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Interactive Video for documentaries

22 / May / 2012

Discovery Channel released a few months ago 4 examples  of interactive video developed by Videoclix. (Open link in a new window if the other link does not fit as expected).

The four examples show 2 to 3-minute videos on four different topics: parkour, paintball, parasailing and sharks. All of them show an initial screen telling that the video is clickable.

Besides, a button appears at the top of the video in order to provide access to all the elements that have been declared as interactive on the video. It seems that those 4 videos are part of a pilot project to see how it works and to measure the users’ response to this kind of audiovisual experience.

At the time of writing this lines, the interactive part of the video does not work at the Discovery webpage (perhaps because they have not renewed the initial agreement for the pilot episodes), but let’s do a little analysis of what works and what does not in this implementation of interactivity on documentaries.

Before going to the point, we want to show our deepest respect and admiration to our competitors at Videoclix, which are pioneers in the world of interactive video. As we did, they had to leave apart the interactive video products during a few years, as the market was not ready yet.

Video interactivo de Discovery paracaidismo

As it concerns to this Discovery example, we can see a couple of things that can be used to deliver a careful experience and impact the user further than what you get with regular video.

1. – Duration of the video : The 2 to 3 minutes duration is ideal for this kind of experience and to measure the viewers response. Videoclix, like Vidactio, has a tracking system and records usage statistics to know how the user interacts with the video.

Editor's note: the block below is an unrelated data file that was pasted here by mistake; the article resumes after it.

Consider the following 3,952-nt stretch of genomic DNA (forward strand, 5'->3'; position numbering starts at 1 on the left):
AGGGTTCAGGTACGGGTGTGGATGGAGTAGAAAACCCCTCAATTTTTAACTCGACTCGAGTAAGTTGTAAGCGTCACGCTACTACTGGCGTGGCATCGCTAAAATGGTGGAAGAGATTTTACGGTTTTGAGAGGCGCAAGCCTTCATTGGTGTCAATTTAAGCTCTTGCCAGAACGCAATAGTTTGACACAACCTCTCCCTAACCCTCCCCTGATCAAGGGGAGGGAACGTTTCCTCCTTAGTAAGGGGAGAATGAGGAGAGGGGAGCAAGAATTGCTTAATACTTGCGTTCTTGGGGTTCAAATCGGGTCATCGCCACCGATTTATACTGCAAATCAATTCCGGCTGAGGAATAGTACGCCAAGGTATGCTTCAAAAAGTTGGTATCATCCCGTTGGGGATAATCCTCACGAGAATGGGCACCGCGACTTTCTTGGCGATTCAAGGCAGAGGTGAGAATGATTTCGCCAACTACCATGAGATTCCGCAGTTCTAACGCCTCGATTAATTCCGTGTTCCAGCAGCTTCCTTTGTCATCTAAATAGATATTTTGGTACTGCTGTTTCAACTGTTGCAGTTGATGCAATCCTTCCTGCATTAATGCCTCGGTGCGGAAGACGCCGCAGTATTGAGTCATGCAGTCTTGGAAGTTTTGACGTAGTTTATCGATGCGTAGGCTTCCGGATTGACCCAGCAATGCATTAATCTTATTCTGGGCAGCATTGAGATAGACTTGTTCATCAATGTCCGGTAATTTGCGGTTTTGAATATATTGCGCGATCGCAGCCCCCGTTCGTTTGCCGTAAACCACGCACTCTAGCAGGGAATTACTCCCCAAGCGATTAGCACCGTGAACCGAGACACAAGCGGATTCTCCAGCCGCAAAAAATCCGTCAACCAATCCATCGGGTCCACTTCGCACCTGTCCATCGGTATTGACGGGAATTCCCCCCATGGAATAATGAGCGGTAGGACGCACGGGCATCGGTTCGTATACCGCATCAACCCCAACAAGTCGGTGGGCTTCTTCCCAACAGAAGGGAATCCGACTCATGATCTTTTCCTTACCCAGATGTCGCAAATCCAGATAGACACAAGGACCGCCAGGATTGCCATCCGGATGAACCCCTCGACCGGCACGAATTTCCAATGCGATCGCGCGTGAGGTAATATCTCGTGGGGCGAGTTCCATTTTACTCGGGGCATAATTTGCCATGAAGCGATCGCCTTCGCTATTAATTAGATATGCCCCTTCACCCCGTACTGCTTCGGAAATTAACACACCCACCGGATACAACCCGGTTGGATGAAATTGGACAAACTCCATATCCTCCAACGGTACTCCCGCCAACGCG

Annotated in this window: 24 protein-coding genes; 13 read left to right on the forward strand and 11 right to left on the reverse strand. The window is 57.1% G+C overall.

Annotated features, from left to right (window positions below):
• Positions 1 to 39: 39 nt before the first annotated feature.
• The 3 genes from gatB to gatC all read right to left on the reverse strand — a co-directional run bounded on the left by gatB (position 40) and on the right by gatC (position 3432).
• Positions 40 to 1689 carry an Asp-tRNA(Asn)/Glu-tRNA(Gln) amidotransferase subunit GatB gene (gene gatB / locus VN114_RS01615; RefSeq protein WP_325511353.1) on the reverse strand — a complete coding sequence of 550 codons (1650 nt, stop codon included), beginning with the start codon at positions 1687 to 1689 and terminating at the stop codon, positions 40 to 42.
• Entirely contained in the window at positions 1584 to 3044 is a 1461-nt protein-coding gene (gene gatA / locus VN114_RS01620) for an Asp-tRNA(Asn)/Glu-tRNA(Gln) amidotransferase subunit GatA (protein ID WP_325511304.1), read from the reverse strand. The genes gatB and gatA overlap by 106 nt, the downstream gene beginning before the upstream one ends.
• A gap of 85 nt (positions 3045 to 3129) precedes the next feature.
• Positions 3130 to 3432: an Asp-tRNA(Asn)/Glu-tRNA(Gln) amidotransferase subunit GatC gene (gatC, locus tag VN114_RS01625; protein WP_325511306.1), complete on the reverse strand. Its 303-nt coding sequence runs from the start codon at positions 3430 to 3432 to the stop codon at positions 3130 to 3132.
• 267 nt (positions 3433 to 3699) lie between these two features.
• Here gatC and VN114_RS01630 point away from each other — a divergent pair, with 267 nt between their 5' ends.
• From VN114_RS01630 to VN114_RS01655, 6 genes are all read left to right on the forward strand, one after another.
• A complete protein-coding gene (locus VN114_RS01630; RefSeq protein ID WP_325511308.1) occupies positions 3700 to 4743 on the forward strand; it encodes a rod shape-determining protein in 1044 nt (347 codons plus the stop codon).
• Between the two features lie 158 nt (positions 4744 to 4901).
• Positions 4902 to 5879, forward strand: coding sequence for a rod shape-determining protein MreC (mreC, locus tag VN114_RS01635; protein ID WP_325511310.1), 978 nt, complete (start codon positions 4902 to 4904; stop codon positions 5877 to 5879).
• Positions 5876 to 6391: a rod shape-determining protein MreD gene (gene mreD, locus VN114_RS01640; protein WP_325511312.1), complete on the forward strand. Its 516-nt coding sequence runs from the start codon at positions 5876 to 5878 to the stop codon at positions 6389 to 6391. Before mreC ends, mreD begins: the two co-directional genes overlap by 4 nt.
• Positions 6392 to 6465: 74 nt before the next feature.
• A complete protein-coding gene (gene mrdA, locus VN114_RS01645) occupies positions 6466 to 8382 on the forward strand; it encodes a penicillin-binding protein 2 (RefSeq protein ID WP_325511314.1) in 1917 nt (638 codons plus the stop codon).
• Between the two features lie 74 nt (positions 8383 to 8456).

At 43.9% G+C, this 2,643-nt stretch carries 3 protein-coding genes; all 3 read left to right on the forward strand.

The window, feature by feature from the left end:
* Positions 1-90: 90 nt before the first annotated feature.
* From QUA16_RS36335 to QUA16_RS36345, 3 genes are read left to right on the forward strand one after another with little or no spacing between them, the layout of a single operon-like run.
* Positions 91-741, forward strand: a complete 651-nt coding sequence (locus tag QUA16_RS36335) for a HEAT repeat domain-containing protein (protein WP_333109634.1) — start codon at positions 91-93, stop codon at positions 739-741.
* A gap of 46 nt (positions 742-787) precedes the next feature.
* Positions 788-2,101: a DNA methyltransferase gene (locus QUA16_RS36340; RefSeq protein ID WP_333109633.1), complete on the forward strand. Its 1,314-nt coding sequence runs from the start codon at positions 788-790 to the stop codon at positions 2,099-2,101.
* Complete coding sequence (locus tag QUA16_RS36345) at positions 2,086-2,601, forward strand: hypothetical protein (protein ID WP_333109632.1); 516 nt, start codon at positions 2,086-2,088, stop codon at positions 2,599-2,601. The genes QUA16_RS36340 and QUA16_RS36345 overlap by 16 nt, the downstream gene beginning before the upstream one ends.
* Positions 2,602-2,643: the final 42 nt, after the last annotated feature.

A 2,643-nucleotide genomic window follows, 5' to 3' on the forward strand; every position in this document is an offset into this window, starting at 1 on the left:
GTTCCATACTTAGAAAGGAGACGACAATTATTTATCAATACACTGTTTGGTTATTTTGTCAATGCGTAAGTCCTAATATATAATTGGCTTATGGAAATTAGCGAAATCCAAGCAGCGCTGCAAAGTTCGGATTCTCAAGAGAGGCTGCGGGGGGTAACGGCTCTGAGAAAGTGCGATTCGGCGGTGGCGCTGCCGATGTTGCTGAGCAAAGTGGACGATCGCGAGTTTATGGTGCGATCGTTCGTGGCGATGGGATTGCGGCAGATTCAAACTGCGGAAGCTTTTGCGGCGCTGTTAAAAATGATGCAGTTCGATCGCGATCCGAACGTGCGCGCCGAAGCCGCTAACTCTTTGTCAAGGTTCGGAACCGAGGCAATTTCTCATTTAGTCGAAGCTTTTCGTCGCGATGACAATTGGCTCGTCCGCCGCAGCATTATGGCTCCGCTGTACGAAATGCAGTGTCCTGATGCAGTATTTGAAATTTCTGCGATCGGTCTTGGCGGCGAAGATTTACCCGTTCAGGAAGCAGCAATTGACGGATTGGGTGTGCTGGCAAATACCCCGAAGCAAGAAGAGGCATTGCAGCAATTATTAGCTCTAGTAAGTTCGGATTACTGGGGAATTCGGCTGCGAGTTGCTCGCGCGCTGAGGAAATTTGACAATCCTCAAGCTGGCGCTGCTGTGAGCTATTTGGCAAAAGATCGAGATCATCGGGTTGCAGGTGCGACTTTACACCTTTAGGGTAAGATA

2. – Type of video : Some of the videos selected (mainly the parkour example) are not adequate to implement clickable elements, as the characters move fast accross the screen. It might be more appropriate to implement other types of interactivity that do not require clicking on the video and chease the characters who run on it.

3. – Relevance of the interactions : An essential point when creating video interactivity is the relevance of interactive features and additional information that will be displayed. In this case, the video showed related items but they were not well integrated into the story.

When defining the interactions, we have to think of what users expect when they click on a plane or a parachute or a shark. If I click on the shadow of an airplane, I do not expect an explanation on the maximum acceleration experienced by a skydiver, but on the aircraft itself: the licence needed to pilot that planes, how much the plane costs, the manufacturer, its characteristics, other documentaries on planes…

What is clear is that we can see more and more interactive video experiences and they are increasingly refined. The same as web pages in 1996 were not the same as in 2012, interactive video is just born.

The difference is that now the speed interfaces change is much higher than it was ten years ago. On the other hand, the knowledge of how users react (using neuromarketing, eye-tracking, focus groups, different versions ….) is more accurate and we can provide successful user experiences. And profitable for the producer.

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